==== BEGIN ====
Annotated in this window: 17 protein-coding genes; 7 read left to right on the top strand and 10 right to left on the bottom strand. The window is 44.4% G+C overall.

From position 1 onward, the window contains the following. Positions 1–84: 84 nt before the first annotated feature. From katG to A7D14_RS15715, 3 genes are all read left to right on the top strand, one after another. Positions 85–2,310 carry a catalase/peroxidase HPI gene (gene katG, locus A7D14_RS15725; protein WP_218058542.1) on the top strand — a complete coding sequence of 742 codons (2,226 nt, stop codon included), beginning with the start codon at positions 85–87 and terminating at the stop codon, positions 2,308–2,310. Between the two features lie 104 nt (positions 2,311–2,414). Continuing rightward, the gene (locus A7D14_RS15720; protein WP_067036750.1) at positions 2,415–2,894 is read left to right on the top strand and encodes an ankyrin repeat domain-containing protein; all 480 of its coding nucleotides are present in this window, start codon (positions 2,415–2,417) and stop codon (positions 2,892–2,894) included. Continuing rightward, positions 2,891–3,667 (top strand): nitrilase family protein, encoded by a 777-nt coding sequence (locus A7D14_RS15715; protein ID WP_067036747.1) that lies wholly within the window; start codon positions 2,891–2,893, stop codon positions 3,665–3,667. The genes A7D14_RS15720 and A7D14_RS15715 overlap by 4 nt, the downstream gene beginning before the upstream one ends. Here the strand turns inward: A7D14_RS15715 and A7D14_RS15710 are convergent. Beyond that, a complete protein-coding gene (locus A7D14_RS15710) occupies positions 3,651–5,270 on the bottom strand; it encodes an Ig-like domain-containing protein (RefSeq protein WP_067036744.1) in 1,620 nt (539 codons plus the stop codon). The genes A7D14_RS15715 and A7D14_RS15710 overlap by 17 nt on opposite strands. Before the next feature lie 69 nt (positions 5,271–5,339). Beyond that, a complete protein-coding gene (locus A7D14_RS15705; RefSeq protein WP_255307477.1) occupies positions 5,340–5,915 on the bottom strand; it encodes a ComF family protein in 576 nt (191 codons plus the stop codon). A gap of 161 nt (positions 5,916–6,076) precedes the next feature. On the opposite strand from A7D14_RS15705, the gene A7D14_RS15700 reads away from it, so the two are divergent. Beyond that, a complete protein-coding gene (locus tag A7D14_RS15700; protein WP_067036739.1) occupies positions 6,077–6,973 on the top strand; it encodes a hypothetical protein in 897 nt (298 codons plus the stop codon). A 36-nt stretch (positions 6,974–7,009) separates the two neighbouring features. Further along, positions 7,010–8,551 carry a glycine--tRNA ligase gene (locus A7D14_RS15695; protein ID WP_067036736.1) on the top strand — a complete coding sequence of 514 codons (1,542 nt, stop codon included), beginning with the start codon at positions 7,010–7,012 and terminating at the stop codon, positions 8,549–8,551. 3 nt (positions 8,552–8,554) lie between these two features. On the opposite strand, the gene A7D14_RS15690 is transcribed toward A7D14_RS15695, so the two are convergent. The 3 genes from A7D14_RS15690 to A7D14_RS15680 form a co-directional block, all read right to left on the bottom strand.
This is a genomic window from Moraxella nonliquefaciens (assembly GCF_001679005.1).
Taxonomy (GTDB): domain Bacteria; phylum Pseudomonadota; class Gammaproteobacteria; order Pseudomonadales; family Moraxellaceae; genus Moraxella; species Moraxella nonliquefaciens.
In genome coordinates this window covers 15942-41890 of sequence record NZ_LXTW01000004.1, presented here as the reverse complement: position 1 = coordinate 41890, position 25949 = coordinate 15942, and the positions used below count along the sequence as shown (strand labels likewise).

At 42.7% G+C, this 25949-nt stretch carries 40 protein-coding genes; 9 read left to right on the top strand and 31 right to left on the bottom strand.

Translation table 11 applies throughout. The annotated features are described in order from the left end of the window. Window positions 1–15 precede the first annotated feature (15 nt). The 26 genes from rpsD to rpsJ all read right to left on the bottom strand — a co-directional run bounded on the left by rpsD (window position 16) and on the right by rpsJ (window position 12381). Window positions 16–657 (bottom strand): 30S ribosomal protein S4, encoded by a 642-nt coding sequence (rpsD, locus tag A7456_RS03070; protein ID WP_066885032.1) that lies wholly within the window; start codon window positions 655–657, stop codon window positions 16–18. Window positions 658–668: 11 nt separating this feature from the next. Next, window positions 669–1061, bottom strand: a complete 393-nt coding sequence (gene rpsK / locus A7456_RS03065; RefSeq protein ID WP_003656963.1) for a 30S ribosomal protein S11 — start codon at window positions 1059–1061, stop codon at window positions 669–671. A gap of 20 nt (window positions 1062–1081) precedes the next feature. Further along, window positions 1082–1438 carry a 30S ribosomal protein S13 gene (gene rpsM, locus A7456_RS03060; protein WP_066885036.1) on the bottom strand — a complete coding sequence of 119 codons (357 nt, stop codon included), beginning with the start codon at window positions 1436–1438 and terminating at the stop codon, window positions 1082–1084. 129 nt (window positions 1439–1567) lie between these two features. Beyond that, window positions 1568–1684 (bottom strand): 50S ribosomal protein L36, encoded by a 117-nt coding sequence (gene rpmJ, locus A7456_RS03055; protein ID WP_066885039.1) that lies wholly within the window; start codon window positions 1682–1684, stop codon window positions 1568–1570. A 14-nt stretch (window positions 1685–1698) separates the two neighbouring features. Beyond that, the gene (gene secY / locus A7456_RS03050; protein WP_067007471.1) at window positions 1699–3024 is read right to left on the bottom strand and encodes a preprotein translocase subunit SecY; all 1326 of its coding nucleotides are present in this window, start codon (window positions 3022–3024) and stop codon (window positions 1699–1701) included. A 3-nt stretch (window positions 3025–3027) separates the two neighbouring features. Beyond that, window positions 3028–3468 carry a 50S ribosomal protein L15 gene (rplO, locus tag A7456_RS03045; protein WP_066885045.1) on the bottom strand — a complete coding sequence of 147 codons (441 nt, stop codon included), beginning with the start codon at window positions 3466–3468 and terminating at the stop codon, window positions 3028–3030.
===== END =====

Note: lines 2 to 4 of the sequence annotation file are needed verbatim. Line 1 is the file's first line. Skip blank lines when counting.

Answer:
From position 1 onward, the window contains the following. Positions 1–84: 84 nt before the first annotated feature. From katG to A7D14_RS15715, 3 genes are all read left to right on the top strand, one after another. Positions 85–2,310 carry a catalase/peroxidase HPI gene (gene katG, locus A7D14_RS15725; protein WP_218058542.1) on the top strand — a complete coding sequence of 742 codons (2,226 nt, stop codon included), beginning with the start codon at positions 85–87 and terminating at the stop codon, positions 2,308–2,310. Between the two features lie 104 nt (positions 2,311–2,414). Continuing rightward, the gene (locus A7D14_RS15720; protein WP_067036750.1) at positions 2,415–2,894 is read left to right on the top strand and encodes an ankyrin repeat domain-containing protein; all 480 of its coding nucleotides are present in this window, start codon (positions 2,415–2,417) and stop codon (positions 2,892–2,894) included. Continuing rightward, positions 2,891–3,667 (top strand): nitrilase family protein, encoded by a 777-nt coding sequence (locus A7D14_RS15715; protein ID WP_067036747.1) that lies wholly within the window; start codon positions 2,891–2,893, stop codon positions 3,665–3,667. The genes A7D14_RS15720 and A7D14_RS15715 overlap by 4 nt, the downstream gene beginning before the upstream one ends. Here the strand turns inward: A7D14_RS15715 and A7D14_RS15710 are convergent. Beyond that, a complete protein-coding gene (locus A7D14_RS15710) occupies positions 3,651–5,270 on the bottom strand; it encodes an Ig-like domain-containing protein (RefSeq protein WP_067036744.1) in 1,620 nt (539 codons plus the stop codon). The genes A7D14_RS15715 and A7D14_RS15710 overlap by 17 nt on opposite strands. Before the next feature lie 69 nt (positions 5,271–5,339). Beyond that, a complete protein-coding gene (locus A7D14_RS15705; RefSeq protein WP_255307477.1) occupies positions 5,340–5,915 on the bottom strand; it encodes a ComF family protein in 576 nt (191 codons plus the stop codon). A gap of 161 nt (positions 5,916–6,076) precedes the next feature. On the opposite strand from A7D14_RS15705, the gene A7D14_RS15700 reads away from it, so the two are divergent. Beyond that, a complete protein-coding gene (locus tag A7D14_RS15700; protein WP_067036739.1) occupies positions 6,077–6,973 on the top strand; it encodes a hypothetical protein in 897 nt (298 codons plus the stop codon). A 36-nt stretch (positions 6,974–7,009) separates the two neighbouring features. Further along, positions 7,010–8,551 carry a glycine--tRNA ligase gene (locus A7D14_RS15695; protein ID WP_067036736.1) on the top strand — a complete coding sequence of 514 codons (1,542 nt, stop codon included), beginning with the start codon at positions 7,010–7,012 and terminating at the stop codon, positions 8,549–8,551. 3 nt (positions 8,552–8,554) lie between these two features. On the opposite strand, the gene A7D14_RS15690 is transcribed toward A7D14_RS15695, so the two are convergent. The 3 genes from A7D14_RS15690 to A7D14_RS15680 form a co-directional block, all read right to left on the bottom strand.
This is a genomic window from Moraxella nonliquefaciens (assembly GCF_001679005.1).
Taxonomy (GTDB): domain Bacteria; phylum Pseudomonadota; class Gammaproteobacteria; order Pseudomonadales; family Moraxellaceae; genus Moraxella; species Moraxella nonliquefaciens.